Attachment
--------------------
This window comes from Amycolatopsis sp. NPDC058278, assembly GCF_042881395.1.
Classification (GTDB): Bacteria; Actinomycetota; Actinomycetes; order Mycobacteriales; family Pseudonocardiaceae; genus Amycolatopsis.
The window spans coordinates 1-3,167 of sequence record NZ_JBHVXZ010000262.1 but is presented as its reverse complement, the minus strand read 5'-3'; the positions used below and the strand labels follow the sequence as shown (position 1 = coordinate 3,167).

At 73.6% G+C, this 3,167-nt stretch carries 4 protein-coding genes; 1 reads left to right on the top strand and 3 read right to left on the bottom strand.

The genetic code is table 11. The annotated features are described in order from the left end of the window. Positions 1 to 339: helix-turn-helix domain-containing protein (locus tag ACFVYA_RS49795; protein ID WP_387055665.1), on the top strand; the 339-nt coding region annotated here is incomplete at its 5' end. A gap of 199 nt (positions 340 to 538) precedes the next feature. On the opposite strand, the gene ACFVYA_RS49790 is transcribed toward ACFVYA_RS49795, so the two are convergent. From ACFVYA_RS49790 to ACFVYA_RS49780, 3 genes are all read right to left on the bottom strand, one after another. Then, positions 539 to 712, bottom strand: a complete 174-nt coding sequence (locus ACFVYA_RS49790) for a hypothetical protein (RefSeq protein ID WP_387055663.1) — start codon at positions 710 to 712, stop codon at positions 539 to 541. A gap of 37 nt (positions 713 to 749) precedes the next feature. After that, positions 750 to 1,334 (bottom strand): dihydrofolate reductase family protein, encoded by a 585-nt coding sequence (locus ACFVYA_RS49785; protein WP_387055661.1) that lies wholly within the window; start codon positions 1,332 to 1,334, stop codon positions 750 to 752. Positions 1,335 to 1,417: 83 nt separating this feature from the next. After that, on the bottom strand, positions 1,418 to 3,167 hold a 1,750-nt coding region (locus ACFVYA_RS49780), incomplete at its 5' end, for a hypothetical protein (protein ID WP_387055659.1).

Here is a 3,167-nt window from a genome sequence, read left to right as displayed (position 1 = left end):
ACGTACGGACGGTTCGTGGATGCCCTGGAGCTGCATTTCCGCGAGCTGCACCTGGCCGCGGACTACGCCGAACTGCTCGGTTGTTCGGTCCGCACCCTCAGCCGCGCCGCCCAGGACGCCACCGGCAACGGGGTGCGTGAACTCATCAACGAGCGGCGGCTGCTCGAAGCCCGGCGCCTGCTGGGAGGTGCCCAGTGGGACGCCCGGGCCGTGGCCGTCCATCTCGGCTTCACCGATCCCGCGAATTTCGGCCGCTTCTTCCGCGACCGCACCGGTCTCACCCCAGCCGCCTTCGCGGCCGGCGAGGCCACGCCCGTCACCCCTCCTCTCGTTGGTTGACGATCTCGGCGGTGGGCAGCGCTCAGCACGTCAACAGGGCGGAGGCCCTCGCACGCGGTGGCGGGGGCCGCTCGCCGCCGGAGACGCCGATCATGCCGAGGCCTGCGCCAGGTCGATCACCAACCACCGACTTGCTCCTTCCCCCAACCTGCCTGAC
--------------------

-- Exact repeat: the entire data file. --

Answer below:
This window comes from Amycolatopsis sp. NPDC058278, assembly GCF_042881395.1.
Classification (GTDB): Bacteria; Actinomycetota; Actinomycetes; order Mycobacteriales; family Pseudonocardiaceae; genus Amycolatopsis.
The window spans coordinates 1-3,167 of sequence record NZ_JBHVXZ010000262.1 but is presented as its reverse complement, the minus strand read 5'-3'; the positions used below and the strand labels follow the sequence as shown (position 1 = coordinate 3,167).

At 73.6% G+C, this 3,167-nt stretch carries 4 protein-coding genes; 1 reads left to right on the top strand and 3 read right to left on the bottom strand.

The genetic code is table 11. The annotated features are described in order from the left end of the window. Positions 1 to 339: helix-turn-helix domain-containing protein (locus tag ACFVYA_RS49795; protein ID WP_387055665.1), on the top strand; the 339-nt coding region annotated here is incomplete at its 5' end. A gap of 199 nt (positions 340 to 538) precedes the next feature. On the opposite strand, the gene ACFVYA_RS49790 is transcribed toward ACFVYA_RS49795, so the two are convergent. From ACFVYA_RS49790 to ACFVYA_RS49780, 3 genes are all read right to left on the bottom strand, one after another. Then, positions 539 to 712, bottom strand: a complete 174-nt coding sequence (locus ACFVYA_RS49790) for a hypothetical protein (RefSeq protein ID WP_387055663.1) — start codon at positions 710 to 712, stop codon at positions 539 to 541. A gap of 37 nt (positions 713 to 749) precedes the next feature. After that, positions 750 to 1,334 (bottom strand): dihydrofolate reductase family protein, encoded by a 585-nt coding sequence (locus ACFVYA_RS49785; protein WP_387055661.1) that lies wholly within the window; start codon positions 1,332 to 1,334, stop codon positions 750 to 752. Positions 1,335 to 1,417: 83 nt separating this feature from the next. After that, on the bottom strand, positions 1,418 to 3,167 hold a 1,750-nt coding region (locus ACFVYA_RS49780), incomplete at its 5' end, for a hypothetical protein (protein ID WP_387055659.1).

Here is a 3,167-nt window from a genome sequence, read left to right as displayed (position 1 = left end):
ACGTACGGACGGTTCGTGGATGCCCTGGAGCTGCATTTCCGCGAGCTGCACCTGGCCGCGGACTACGCCGAACTGCTCGGTTGTTCGGTCCGCACCCTCAGCCGCGCCGCCCAGGACGCCACCGGCAACGGGGTGCGTGAACTCATCAACGAGCGGCGGCTGCTCGAAGCCCGGCGCCTGCTGGGAGGTGCCCAGTGGGACGCCCGGGCCGTGGCCGTCCATCTCGGCTTCACCGATCCCGCGAATTTCGGCCGCTTCTTCCGCGACCGCACCGGTCTCACCCCAGCCGCCTTCGCGGCCGGCGAGGCCACGCCCGTCACCCCTCCTCTCGTTGGTTGACGATCTCGGCGGTGGGCAGCGCTCAGCACGTCAACAGGGCGGAGGCCCTCGCACGCGGTGGCGGGGGCCGCTCGCCGCCGGAGACGCCGATCATGCCGAGGCCTGCGCCAGGTCGATCACCAACCACCGACTTGCTCCTTCCCCCAACCTGCCTGAC